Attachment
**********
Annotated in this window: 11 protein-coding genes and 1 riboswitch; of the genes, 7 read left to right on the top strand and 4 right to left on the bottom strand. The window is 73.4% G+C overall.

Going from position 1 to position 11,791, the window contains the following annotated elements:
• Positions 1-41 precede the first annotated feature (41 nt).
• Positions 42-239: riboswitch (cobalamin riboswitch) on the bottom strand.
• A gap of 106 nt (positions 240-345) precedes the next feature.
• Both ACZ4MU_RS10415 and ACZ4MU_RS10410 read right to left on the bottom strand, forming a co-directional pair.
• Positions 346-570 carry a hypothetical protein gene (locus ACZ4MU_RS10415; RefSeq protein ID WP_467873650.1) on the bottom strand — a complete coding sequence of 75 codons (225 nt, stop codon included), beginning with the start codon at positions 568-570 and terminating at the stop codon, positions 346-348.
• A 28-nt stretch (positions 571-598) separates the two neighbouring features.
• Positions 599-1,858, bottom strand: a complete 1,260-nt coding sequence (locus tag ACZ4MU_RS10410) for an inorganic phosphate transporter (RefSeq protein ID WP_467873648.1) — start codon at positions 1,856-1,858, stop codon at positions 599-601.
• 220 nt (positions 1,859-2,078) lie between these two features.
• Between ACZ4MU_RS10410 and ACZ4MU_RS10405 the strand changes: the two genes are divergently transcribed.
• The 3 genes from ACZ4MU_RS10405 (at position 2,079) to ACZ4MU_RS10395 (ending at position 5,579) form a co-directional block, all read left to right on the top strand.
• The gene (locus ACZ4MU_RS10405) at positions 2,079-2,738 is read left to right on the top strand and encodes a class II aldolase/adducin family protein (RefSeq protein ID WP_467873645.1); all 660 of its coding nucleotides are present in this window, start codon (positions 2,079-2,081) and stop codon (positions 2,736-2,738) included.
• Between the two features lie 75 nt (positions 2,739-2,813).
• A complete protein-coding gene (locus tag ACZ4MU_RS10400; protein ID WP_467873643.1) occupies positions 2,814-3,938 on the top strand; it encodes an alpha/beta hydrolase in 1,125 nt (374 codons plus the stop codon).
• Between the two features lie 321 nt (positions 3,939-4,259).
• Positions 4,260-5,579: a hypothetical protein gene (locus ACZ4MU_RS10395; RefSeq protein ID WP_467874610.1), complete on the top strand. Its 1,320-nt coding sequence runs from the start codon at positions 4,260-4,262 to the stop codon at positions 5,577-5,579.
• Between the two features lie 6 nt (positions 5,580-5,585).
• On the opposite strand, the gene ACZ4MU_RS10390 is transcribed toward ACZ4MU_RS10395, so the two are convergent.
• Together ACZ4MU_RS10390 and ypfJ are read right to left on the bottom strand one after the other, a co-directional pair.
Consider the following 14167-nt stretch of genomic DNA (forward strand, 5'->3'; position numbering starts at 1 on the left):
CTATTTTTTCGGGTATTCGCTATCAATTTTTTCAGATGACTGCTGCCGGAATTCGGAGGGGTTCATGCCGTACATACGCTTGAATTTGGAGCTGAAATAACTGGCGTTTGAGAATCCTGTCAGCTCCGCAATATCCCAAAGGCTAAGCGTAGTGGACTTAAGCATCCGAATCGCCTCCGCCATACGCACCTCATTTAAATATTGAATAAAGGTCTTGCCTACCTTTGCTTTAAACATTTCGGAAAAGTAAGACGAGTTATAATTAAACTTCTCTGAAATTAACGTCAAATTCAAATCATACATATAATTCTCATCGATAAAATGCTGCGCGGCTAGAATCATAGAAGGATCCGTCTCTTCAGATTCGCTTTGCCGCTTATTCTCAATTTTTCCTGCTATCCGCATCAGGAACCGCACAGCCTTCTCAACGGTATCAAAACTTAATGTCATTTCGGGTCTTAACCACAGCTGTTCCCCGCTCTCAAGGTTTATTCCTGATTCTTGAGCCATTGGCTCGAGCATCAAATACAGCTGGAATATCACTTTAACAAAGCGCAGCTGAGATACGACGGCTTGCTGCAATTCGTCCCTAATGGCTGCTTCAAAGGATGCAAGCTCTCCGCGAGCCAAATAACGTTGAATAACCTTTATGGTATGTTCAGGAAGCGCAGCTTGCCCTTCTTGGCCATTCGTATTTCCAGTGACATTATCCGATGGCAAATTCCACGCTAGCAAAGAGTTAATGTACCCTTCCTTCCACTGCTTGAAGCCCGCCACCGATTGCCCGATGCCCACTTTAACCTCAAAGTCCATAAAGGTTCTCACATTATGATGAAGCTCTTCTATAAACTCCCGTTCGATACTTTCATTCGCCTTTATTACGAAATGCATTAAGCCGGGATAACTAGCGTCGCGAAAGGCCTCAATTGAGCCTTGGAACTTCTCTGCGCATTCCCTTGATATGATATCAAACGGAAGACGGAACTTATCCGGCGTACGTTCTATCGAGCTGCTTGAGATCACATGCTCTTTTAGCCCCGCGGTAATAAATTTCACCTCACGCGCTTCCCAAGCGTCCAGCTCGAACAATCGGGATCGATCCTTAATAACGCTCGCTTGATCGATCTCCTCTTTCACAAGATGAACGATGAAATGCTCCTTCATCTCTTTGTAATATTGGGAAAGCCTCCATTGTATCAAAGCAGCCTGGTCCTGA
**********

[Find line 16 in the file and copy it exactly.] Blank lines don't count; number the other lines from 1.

• Between the two features lie 321 nt (positions 3,939-4,259).